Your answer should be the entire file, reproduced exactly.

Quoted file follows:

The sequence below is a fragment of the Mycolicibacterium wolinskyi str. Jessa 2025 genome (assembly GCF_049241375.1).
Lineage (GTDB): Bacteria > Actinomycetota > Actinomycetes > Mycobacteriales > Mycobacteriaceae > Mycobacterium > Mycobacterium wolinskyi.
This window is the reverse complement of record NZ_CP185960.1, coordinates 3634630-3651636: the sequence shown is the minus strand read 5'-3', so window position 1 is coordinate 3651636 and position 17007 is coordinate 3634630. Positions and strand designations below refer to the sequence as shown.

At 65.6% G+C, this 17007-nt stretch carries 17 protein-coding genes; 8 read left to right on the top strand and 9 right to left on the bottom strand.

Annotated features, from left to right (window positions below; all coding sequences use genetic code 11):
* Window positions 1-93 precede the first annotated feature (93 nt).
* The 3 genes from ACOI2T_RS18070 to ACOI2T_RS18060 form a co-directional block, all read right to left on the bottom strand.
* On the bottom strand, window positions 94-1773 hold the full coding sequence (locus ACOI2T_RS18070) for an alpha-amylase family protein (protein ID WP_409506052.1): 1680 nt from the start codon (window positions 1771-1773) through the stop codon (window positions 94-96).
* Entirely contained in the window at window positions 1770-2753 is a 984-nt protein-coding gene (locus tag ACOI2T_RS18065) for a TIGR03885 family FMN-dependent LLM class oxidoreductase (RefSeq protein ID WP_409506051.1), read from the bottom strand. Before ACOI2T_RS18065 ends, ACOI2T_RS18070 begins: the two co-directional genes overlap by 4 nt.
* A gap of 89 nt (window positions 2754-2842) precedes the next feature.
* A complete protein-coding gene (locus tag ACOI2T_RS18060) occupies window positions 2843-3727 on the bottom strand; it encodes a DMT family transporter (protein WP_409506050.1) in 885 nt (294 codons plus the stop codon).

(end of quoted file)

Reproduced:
The sequence below is a fragment of the Mycolicibacterium wolinskyi str. Jessa 2025 genome (assembly GCF_049241375.1).
Lineage (GTDB): Bacteria > Actinomycetota > Actinomycetes > Mycobacteriales > Mycobacteriaceae > Mycobacterium > Mycobacterium wolinskyi.
This window is the reverse complement of record NZ_CP185960.1, coordinates 3634630-3651636: the sequence shown is the minus strand read 5'-3', so window position 1 is coordinate 3651636 and position 17007 is coordinate 3634630. Positions and strand designations below refer to the sequence as shown.

At 65.6% G+C, this 17007-nt stretch carries 17 protein-coding genes; 8 read left to right on the top strand and 9 right to left on the bottom strand.

Annotated features, from left to right (window positions below; all coding sequences use genetic code 11):
* Window positions 1-93 precede the first annotated feature (93 nt).
* The 3 genes from ACOI2T_RS18070 to ACOI2T_RS18060 form a co-directional block, all read right to left on the bottom strand.
* On the bottom strand, window positions 94-1773 hold the full coding sequence (locus ACOI2T_RS18070) for an alpha-amylase family protein (protein ID WP_409506052.1): 1680 nt from the start codon (window positions 1771-1773) through the stop codon (window positions 94-96).
* Entirely contained in the window at window positions 1770-2753 is a 984-nt protein-coding gene (locus tag ACOI2T_RS18065) for a TIGR03885 family FMN-dependent LLM class oxidoreductase (RefSeq protein ID WP_409506051.1), read from the bottom strand. Before ACOI2T_RS18065 ends, ACOI2T_RS18070 begins: the two co-directional genes overlap by 4 nt.
* A gap of 89 nt (window positions 2754-2842) precedes the next feature.
* A complete protein-coding gene (locus tag ACOI2T_RS18060) occupies window positions 2843-3727 on the bottom strand; it encodes a DMT family transporter (protein WP_409506050.1) in 885 nt (294 codons plus the stop codon).